Giants/Colts WR/CB matchup reviews

This game may be referred to most commonly as Manning Bowl II, but the success or failure of either of Archie's sons will likely be determined by the winner of each of the wide receiver/cornerback matchups in this game.

Let's take a look at each to see who has the edge in each matchup:

Steve Smith vs. Kelvin Hayden: Smith is known mostly for his short-pass skills, but his 10.6 vertical pass yards per attempt (YPA) total last season was a very solid mark. It ranked 42nd in the league, or just above the halfway line of the 88 wide receivers who saw enough targets to be considered qualifiers.

He should get ample opportunity to utilize those skills since Hayden's biggest weakness is the long pass. His 12.4 YPA on vertical passes (defined as aerials thrown 11 or more yards downfield) ranked 85th in the league last season. Hayden was also charged with a 53-yard pass interference penalty against the Texans, so it looks as if he still hasn't shored up that part of his game.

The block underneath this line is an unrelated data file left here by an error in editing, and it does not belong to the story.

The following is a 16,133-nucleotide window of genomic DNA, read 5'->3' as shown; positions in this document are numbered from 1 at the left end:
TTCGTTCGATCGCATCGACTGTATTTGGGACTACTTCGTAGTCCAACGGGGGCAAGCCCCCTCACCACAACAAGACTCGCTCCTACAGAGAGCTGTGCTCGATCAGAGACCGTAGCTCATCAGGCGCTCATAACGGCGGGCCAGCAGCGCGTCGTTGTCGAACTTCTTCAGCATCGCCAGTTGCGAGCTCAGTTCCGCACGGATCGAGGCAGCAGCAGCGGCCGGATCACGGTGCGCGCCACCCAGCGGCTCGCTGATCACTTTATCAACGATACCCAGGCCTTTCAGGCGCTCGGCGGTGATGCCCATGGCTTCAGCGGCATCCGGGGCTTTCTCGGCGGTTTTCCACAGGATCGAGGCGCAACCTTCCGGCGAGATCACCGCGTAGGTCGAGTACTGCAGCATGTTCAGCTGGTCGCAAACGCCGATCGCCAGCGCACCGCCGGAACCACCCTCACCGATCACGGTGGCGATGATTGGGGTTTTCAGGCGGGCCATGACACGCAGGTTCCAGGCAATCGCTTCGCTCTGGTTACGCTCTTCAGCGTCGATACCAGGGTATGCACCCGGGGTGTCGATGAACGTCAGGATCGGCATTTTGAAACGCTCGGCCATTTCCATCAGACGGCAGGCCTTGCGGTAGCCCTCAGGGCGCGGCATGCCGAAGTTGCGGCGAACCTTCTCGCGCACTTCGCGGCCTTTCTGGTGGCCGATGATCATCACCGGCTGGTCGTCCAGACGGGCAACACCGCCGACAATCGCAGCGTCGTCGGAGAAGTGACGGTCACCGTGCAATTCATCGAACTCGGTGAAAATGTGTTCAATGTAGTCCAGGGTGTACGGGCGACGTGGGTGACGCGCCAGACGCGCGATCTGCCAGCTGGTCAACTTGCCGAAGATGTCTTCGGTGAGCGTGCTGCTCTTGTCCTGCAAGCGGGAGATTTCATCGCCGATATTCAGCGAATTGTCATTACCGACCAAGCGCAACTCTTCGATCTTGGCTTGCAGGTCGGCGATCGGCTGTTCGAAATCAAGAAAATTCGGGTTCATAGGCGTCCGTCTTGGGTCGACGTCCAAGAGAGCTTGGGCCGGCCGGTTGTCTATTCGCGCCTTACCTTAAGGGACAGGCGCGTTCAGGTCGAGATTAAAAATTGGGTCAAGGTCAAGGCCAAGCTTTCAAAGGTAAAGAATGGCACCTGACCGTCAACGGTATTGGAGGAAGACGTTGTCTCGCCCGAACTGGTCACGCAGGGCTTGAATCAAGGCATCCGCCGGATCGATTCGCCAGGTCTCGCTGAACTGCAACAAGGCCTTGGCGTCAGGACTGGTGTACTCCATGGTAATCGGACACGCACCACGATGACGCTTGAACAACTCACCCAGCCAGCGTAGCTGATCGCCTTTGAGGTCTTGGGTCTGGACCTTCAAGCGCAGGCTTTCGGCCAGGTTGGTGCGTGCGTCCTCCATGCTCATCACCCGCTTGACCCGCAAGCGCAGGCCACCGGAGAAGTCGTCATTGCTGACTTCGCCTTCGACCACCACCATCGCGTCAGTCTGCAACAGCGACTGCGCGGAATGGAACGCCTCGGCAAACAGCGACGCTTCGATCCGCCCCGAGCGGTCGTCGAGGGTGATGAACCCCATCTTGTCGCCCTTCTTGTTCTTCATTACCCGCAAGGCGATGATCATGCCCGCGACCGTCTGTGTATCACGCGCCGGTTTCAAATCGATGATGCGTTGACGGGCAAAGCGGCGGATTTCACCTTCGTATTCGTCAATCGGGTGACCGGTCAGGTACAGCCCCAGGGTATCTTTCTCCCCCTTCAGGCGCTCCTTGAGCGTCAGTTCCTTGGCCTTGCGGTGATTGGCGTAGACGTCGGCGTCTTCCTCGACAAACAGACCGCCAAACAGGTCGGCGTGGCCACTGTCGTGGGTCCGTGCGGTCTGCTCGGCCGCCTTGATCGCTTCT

Hakeem Nicks vs. Jerraud Powers: Nicks did a superb job on vertical passes this past week, but stopping downfield throws is one of Powers' specialties. He allowed only three completions in 14 vertical throws against him in 2009. The only vertical pass directed at him last week was intercepted. This may be a case where even if Nicks does play through his injury, he best value might be as a decoy.

Pierre Garcon vs. Terrell Thomas: Garcon is a downfield threat first and foremost, but the numbers say Thomas should be up to the task of keeping him in check. He gave up only 4.7 vertical YPA last year, a total that was the fifth best in the league.

Reggie Wayne vs. Corey Webster: Webster is the most lauded of the Giants corners, but his vertical totals were actually worse than Thomas' last season (7.5 YPA). He also was in coverage on three vertical passes against the Panthers and two of those ended up in completions totaling forty yards. Webster will need to play up to his reputation level in this game.

Austin Collie vs. Bruce Johnson/Aaron Ross: The bad news for New York here is that both Johnson and Ross are battling injuries. The good news is that as good as Collie is, he is by and large a short-pass catcher. Ten of the 11 aerials thrown his way last week were at the short depth level (defined as 10 or less yards downfield). Collie did take the only deep ball directed his way 73 yards to a touchdown, but this matchup will be defined more by how well Johnson and/or Ross can force dink-and-dunk pass incompletions.